Critique this code

Hey guys,

Since it’s now “off season” for my team (no Championship for us this year), I’ve been working on some code just to keep myself busy…

In this code I’ve brought together a few concepts that I’ve either come up with or seen implemented elsewhere. The code successfully:

  1. Offers an interactive menu system over the serial port for tweaking of PID constants
  2. Stores Kp, Ki, and Kd values in the EEPROM, populates the RAM with them at boot time, and updates the RAM every time someone makes a change to the constants through the menu system
  3. Scales joystick inputs in terms of percentages - 1072 is considering building a mecanum drive as an off-season project, so this kind of abstraction is key because of the math involved in calculating mecanum wheel vectors and speeds
  4. Hardware abstraction - using #defines to state where things are hooked up (in hal.h) because electrical people like to change things at the last minute, and it makes everything more readable.

Anyway, please have a look at it here and leave any commentary or suggetsions you might have.

Edit: In an effort to uphold both IFI’s and Kevin Watson’s wishes as far as what may be done with their code, I have only uploaded things that I wrote from scratch. Kevin’s frc_encoders, frc_serial_ports, and frc_eeprom code are used, and the three handler routines (UI_Handler, Storage_Handler, Control_System_Handler) are called from IFI’s process_data_from_master_uP.

I cannot connect to the server you hosted your code on, I don’t know if it’s my end or yours, but any suggestions?

I can’t get there just fine. Must be on your end.

Definitely odd, is it a new server perhaps? Maybe my DNS hasn’t updated, could somebody resolve the IP and send it to me?

I could get there just fine, the code is a little unorganized, can you formatt it(it would help alot).

Try :slight_smile:

Elaborate… what do you mean by format it?

Why did you use integer math in control_system.c and floating point in drive_control.c. All assignments are being dropped into int variables, so multiplying by 1.30 is just going to put extra strain on the processor to just get the same answer.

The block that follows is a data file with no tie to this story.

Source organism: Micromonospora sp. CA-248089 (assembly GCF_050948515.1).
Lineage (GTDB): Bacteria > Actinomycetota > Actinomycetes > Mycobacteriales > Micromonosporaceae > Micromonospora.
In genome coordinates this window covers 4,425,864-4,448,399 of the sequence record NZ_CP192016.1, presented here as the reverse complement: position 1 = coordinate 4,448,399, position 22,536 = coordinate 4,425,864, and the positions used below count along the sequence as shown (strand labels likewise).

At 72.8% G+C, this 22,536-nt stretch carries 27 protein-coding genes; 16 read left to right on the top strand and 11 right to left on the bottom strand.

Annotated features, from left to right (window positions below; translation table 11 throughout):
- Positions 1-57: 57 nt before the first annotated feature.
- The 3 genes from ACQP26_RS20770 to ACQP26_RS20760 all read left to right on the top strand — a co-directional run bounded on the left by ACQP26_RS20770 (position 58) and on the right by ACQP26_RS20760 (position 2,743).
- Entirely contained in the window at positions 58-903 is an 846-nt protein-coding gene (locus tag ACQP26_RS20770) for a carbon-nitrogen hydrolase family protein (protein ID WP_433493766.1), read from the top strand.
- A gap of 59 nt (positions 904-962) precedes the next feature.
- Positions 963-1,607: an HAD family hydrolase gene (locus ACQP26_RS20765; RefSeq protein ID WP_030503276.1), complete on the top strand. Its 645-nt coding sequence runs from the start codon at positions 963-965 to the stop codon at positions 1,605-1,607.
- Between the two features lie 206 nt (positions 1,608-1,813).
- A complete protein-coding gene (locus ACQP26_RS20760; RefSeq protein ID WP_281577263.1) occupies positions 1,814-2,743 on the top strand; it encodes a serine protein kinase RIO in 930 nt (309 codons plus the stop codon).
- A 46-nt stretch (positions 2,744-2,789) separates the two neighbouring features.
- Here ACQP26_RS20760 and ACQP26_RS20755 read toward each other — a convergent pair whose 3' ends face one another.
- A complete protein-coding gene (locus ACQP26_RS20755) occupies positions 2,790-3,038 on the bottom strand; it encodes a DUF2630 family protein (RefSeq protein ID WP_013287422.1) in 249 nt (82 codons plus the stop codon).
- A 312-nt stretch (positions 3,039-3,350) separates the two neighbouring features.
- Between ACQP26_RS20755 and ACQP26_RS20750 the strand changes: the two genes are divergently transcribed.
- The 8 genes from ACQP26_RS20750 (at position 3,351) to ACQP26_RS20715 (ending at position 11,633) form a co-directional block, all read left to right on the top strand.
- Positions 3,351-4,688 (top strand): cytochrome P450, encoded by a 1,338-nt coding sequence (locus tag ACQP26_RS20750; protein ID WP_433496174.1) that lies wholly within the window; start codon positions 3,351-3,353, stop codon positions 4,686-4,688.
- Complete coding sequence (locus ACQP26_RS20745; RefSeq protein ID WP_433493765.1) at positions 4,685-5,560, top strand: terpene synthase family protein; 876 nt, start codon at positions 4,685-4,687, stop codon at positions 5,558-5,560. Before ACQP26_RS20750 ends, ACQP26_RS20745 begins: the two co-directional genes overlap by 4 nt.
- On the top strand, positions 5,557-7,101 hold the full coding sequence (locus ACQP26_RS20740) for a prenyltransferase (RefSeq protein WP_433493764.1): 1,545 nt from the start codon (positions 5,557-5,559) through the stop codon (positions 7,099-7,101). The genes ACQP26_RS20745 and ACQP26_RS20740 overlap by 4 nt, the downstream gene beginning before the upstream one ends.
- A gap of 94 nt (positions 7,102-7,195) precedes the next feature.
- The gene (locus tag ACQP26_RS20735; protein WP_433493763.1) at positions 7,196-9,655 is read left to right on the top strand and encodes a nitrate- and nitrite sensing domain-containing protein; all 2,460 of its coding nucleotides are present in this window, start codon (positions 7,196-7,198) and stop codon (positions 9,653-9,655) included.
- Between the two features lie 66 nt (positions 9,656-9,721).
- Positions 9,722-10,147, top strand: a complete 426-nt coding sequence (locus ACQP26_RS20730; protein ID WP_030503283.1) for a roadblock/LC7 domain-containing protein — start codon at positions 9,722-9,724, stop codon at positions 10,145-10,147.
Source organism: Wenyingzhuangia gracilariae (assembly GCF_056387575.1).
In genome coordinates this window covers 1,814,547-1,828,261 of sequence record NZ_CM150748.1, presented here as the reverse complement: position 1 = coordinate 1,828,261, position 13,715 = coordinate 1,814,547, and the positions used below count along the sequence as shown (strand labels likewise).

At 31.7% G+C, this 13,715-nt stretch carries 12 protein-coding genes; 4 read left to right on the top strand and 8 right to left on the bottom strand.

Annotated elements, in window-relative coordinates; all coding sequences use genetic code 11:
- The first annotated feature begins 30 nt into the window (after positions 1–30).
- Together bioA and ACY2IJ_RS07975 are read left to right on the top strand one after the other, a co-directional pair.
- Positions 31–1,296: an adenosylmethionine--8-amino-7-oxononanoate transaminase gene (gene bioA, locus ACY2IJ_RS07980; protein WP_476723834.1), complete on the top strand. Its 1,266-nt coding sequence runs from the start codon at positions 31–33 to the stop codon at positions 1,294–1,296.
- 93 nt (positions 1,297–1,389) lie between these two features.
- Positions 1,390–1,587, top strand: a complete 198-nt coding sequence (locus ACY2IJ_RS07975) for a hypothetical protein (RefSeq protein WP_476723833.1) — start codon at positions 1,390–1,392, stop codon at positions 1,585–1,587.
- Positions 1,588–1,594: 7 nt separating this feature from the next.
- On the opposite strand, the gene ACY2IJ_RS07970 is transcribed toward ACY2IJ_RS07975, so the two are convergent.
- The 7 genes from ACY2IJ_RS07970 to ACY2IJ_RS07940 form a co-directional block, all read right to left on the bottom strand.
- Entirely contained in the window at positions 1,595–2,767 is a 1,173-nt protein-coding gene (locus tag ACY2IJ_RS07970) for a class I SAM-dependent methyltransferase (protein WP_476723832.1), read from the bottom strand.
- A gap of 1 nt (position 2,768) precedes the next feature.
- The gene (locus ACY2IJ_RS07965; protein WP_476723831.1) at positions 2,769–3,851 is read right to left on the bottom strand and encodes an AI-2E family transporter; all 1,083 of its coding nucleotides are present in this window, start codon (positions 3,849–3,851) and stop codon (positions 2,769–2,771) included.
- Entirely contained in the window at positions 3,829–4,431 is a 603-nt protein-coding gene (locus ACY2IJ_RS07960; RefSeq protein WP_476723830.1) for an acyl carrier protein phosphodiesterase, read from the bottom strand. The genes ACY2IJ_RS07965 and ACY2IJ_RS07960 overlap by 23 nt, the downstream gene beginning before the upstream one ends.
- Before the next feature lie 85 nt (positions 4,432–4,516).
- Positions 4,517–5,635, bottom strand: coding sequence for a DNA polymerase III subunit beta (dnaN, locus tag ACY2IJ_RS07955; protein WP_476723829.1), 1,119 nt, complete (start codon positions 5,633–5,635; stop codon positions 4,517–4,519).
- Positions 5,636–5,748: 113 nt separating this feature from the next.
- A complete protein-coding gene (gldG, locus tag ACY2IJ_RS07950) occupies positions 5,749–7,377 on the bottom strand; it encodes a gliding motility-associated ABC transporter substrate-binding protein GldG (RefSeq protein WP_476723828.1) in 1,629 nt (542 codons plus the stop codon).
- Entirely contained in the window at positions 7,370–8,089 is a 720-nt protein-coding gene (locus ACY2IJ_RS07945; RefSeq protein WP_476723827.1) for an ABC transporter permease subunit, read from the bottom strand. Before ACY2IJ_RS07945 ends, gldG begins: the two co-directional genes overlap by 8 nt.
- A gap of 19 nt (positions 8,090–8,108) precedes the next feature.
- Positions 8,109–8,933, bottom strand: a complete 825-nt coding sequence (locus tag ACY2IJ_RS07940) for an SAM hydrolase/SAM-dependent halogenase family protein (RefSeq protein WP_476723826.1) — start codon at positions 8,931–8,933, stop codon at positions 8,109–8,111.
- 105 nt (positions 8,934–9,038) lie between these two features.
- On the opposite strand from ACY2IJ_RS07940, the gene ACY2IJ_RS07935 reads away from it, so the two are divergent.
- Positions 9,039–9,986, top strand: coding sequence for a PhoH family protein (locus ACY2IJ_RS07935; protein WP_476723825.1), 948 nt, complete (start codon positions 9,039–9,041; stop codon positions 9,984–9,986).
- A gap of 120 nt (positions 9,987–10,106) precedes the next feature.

targetticks = (percentage * 26) /20;

Yay for math by multiples of 2.

Another general question for all of the PIC gurus out there… which would be more efficient, if there is any difference?

targetticks = (percentage * 26) /20;


targetticks = (percentage * 13) /10;

Still can’t connect. Argh! Can somebody email me the file?

Email is my CD username, no spaces all lower case, and it’s a account.

That’s something I’ve always wondered… people say that doing floating point math really does stretch the PIC to the edge of its capacity, but I haven’t had any problems with it, even when it is handling a lot of interrupts from encoders etc. Is there an easy way to tell how much load it’s under?

He’s right in that in control_system.c your indenting is inconsistent. Quite a few more comments explaining why things are done and what functions actually do in plain English would be helpful.

I really don’t like using multiple returns from a function. You’re more likely to screw up your logic when you make changes with multiple returns and it’s harder for outsiders to trace that logic. With the compiler warning level set high enough, and I really, really recommend you set it at the highest and fix your code so NO warnings are generated, functions like joystick_deadpan and percentage_limit will generate a warning because technically they are expected to return a value and when you just hit the closing curly brace you’re returning void.

Some of these things may seem nit picking but they’re what make the difference between good code and four letter word code. :yikes: And I’ve spent too much of my life trying to fix the latter kind.

Okay, does anyone know which of the arguments for the Microchip compiler turn the warnings way way up?

I develop under Linux with a makefile so I can edit the arguments freely.

-w3 is the highest and gives “errors, warnings, and messages” -w1 is the lowest at errrors only. It looks like it defaults to -w2 because MPLAB doesn’t show anything when I set that. That level is errors and warnings. I would use at least -w2 and then fix your code so there are no errors generated. If you don’t, you and your successor will have to wade through a ton of warnings and may miss something important.

I’m not sure how stringent C18 is in generating warnings. If you get serious about it, you can run your code through a Lint program and generate a more comprehensive set of warnings. One place I used to work required we crank up the compiler and fix those warnings and then Lint it and fix those. Sometimes it was tough to make both happy but worth it.